Predictions for the Sky’s 2023 free agents

It’s that time again when everyone commits to better gym routines, eating healthier, sleeping better and other life-changing goals. As always, the new year is associated with changes.

And for the Sky in 2023, there will be a lot of it.

Coach and general manager James Wade, who had the highest winning percentage of any Ski coach and was the 2022 executive of the year, is locked into the 2025 season. But little else is guaranteed to remain the same. Five members of the roster will become unrestricted free agents in the new year, and according to, Wade will have $931,801 in cap space to re-sign players or go after others.

The period for qualifying offers is January 11-20, and starting January 21, players can participate in contract negotiations. On February 1st, players can start signing.

Here are predictions for the Sky’s unrestricted free agents:

Courtney Vandersloot

After years of re-signing without hesitation while watching franchise player after franchise player leave the Sky, Vandersloot, the No. 3 overall pick in 2011, is now entertaining her options. She made good on her goal of bringing a championship to the team that drafted her. But a year later, she also suffered one of the hardest losses of her career when the Sky were eliminated by the Sun in the semi-finals in September.

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There’s no way that Vandersloot, known for her competitive nature, could leave on that note, right? She’ll be back to make up for that harrowing playoff exit, right?


During the semifinals, she told the Sun-Times that as much as she hates change, she knows it’s something she needs to continue to improve as a player. After 12 years with the same team, what’s a more significant change than joining a new one?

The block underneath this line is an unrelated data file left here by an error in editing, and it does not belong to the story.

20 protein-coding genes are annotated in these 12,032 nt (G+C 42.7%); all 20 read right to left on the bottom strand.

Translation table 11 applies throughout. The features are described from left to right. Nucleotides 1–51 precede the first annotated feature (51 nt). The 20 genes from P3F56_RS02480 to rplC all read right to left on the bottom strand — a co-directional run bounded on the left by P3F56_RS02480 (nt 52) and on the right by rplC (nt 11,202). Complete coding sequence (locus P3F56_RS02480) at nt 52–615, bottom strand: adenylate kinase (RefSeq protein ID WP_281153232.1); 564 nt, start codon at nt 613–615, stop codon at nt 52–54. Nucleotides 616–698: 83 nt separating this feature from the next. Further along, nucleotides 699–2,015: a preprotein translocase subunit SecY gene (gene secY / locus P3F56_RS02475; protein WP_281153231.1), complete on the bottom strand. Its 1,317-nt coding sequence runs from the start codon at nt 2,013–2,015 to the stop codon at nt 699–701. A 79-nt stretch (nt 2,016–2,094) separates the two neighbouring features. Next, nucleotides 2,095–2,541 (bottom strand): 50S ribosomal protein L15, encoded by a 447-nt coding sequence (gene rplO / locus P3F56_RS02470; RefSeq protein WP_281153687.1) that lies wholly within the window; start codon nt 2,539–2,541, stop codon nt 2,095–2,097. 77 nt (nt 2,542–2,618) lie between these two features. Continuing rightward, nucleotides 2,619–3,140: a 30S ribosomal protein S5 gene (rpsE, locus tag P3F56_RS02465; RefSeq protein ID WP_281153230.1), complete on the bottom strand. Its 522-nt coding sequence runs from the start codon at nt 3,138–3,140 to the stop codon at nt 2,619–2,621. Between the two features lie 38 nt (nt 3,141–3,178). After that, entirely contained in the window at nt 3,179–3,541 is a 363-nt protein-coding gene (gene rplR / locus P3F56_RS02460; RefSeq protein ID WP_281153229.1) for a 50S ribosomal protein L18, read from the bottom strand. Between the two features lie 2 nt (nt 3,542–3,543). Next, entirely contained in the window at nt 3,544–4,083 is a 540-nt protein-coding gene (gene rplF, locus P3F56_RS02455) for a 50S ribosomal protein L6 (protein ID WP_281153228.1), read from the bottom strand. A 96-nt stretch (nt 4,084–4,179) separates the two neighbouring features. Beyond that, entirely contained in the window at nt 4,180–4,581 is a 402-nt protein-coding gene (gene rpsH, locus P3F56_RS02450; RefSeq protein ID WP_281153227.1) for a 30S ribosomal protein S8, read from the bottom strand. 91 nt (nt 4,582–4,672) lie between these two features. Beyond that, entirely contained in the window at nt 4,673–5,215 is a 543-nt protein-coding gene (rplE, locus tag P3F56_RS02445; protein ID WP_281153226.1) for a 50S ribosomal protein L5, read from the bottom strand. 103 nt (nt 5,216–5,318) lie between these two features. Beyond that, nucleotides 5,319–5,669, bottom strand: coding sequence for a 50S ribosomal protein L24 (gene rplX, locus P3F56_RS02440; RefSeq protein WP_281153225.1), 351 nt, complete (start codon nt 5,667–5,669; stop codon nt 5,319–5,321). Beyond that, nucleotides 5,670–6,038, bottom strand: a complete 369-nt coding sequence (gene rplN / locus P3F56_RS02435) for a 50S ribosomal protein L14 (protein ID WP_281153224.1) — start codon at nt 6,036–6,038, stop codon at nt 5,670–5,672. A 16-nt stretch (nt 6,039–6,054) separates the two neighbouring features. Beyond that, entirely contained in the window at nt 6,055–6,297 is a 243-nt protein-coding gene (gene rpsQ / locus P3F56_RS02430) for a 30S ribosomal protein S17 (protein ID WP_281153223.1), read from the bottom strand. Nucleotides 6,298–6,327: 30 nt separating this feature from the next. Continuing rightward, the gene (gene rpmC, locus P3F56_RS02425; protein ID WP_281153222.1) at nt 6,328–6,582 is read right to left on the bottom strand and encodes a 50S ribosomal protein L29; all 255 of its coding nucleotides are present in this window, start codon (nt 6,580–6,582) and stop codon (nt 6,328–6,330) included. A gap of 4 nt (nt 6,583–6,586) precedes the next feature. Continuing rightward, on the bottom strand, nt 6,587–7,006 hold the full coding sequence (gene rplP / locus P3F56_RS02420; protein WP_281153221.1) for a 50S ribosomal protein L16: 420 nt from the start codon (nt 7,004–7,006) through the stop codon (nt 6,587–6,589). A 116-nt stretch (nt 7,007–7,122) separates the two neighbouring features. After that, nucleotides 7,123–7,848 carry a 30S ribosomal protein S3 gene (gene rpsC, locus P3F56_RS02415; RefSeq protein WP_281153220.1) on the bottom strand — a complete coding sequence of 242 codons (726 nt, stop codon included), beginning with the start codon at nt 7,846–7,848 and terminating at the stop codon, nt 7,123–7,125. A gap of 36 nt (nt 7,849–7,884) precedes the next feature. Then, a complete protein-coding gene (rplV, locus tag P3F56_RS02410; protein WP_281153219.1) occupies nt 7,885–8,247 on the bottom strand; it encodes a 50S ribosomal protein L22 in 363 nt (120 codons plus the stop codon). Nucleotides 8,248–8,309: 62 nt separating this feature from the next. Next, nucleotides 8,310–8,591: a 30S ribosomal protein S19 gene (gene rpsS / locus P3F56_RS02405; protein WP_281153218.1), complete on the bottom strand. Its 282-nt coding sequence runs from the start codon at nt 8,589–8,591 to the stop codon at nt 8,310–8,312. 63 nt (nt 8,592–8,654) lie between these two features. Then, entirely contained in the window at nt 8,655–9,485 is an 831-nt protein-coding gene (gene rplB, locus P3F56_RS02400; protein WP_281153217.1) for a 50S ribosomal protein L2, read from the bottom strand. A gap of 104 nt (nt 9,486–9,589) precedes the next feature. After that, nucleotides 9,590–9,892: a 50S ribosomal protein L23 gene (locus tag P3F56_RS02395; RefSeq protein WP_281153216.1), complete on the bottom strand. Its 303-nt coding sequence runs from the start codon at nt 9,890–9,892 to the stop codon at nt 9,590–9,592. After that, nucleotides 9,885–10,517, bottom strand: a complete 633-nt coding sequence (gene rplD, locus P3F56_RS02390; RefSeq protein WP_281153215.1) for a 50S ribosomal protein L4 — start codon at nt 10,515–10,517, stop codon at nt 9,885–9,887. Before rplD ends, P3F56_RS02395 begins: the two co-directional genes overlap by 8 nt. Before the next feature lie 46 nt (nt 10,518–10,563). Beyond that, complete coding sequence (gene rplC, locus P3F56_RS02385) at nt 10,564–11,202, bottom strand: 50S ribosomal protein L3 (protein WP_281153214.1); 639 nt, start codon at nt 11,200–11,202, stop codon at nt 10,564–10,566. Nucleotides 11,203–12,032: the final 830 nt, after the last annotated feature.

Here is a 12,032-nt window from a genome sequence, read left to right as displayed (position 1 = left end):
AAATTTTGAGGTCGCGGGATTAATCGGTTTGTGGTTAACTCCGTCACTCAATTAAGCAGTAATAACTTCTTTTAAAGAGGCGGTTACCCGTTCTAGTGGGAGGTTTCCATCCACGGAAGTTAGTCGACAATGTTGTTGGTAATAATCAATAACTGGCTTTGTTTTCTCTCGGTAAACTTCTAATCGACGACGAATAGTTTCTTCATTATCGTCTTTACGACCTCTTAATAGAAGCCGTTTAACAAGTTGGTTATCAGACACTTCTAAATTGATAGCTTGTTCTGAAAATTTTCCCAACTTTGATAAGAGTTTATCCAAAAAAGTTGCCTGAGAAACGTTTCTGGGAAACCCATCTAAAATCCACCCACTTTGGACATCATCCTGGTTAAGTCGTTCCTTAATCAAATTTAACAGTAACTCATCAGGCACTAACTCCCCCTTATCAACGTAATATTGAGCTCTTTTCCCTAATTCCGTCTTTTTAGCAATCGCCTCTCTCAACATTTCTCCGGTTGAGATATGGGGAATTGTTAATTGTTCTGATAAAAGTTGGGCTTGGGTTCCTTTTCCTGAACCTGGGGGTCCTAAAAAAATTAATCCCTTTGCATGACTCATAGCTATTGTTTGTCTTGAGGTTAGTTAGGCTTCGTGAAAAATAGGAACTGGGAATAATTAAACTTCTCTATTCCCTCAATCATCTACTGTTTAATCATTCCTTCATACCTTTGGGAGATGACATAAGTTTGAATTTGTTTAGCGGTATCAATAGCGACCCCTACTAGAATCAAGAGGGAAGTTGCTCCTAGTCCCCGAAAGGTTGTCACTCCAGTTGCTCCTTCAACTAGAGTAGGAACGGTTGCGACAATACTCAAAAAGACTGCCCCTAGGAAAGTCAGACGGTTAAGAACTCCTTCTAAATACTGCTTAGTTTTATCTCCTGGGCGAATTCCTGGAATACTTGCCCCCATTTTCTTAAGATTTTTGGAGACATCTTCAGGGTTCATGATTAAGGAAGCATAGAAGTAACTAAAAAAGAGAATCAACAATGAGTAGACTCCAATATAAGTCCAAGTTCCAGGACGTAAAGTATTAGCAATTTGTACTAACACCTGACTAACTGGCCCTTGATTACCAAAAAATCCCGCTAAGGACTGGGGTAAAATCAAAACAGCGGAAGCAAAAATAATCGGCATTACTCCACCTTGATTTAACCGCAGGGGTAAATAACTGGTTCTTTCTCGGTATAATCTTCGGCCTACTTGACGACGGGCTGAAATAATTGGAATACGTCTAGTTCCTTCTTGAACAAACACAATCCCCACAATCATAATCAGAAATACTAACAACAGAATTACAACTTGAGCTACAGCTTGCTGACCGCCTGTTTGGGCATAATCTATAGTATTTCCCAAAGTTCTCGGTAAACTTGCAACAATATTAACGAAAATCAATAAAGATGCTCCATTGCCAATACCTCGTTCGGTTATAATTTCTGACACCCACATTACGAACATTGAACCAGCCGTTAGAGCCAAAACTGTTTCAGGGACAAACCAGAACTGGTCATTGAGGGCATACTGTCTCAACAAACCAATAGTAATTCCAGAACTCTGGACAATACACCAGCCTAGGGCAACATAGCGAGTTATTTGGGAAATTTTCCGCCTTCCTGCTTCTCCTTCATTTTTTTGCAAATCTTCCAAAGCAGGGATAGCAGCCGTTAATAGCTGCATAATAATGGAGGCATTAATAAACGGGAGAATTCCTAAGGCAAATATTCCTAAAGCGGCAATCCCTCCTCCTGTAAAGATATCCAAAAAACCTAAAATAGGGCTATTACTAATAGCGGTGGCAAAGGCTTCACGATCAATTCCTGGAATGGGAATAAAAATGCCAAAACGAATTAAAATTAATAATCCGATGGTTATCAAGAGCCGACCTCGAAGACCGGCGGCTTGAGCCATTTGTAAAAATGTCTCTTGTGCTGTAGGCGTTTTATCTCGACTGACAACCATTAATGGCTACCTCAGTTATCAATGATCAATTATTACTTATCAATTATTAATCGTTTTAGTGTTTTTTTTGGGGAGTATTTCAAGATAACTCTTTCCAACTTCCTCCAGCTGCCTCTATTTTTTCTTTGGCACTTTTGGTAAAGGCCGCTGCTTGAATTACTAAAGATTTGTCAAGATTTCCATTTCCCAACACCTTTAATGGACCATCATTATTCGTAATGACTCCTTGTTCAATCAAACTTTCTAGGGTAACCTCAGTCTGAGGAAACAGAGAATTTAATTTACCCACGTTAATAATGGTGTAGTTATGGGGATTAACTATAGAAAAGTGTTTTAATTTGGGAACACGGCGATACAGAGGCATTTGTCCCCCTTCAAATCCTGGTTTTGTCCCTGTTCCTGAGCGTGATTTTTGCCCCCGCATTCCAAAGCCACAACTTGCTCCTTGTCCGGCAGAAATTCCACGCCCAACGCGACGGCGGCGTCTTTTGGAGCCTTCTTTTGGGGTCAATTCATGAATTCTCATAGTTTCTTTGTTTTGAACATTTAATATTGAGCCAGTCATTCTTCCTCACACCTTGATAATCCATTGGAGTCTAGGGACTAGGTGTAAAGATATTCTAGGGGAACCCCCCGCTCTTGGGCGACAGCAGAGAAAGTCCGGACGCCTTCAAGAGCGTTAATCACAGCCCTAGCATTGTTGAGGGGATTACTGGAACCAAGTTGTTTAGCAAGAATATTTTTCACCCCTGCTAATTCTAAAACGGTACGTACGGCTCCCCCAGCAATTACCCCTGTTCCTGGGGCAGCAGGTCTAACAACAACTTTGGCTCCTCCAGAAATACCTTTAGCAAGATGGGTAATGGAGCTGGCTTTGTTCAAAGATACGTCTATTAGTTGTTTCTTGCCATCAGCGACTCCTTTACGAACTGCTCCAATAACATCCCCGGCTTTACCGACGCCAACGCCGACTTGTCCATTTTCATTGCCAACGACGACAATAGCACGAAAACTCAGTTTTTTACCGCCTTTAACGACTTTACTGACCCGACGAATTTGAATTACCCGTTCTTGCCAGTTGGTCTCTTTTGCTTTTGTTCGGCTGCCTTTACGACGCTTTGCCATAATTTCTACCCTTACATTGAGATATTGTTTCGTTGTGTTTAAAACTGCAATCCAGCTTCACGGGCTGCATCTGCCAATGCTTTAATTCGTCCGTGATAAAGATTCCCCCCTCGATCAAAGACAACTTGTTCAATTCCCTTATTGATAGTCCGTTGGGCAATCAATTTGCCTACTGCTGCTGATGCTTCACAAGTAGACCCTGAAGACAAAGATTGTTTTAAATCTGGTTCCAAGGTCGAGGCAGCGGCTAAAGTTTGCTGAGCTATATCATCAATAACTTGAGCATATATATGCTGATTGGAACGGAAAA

Predictions: Vandersloot, who is originally from the Seattle area, signs a one-year deal with the Storm.

Ally Quigley

After playing for four different teams in her first four years in the WNBA, Quigley, who starred at DePaul, signed with the hometown Sky in 2013 and became one of the league’s greatest shooters. During All-Star weekend last July, she became the first player from the WNBA or NBA to win four three-point shooting contests.

For the past two years, she has been open about considering retirement. Although she has not made a decision about next season, according to her agent, she was open about the subject after the Sky Playoff investigation.

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“The game gave me more than I could have imagined,” Quigley said. “I never imagined it would end up like this or have the career I’ve had, especially doing it in Chicago with my family and meeting my wife.” [Vandersloot]. It was unbelievable. I couldn’t ask for anything better. It was a dream that came true. “

Predictions: Quigley retires after 14 seasons.

Candace Parker

Like Quigley, Parker has been on retirement watch since last year, and believes that when she is unable to play at the standard she holds herself to, she will hang it up. Last month, she said she was planning to return for her 16th WNBA season.

“Now, yeah, I’m game,” she said on sportswriter Richard Deitsch’s sports-media podcast.

Parker, who grew up in Naperville, cites Vandersloot’s role in convincing her to sign a two-year deal with the Sky in 2021. During the free-agency period, it could be Parker trying to convince Vandersloot to return for one more year Together.

Predictions: Parker re-signs for one year with the Sky.

Azurá Stevens

In three seasons in Chicago, Stevens has shown she deserves a starting role in the WNBA, and there are a number of teams she would fit in seamlessly with. The Skies are one of them, but her return is contingent on her role.

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If Stevens is part of the foundation on which Wade builds the future, along with Kahleah Copper, she will return. But she won’t return to averaging 22 minutes per game.

Predictions: Stevens signs a multi-year deal with the Sky.

Emma Messeman

Signing Meesseman was the move that cemented Wade’s status as executive of the year. The Belgian forward easily fits into the Sky system in place of Stefanie Dolson and has years of experience playing with Vandersloot, Quigley and others in the organization.

However, throughout the last season, Meesseman has been vocal about his inability to spend enough time with family. The WNBA’s new prioritization rule adds another layer to her struggle, requiring players to be on the market at the start of training camp or face a fine and to be on the market at the start of the season or be forced to leave it. During exit interviews, Meesseman was adamant that the rule does not take international players into consideration.

Predictions: Meesseman opted out of the 2023 WNBA season.


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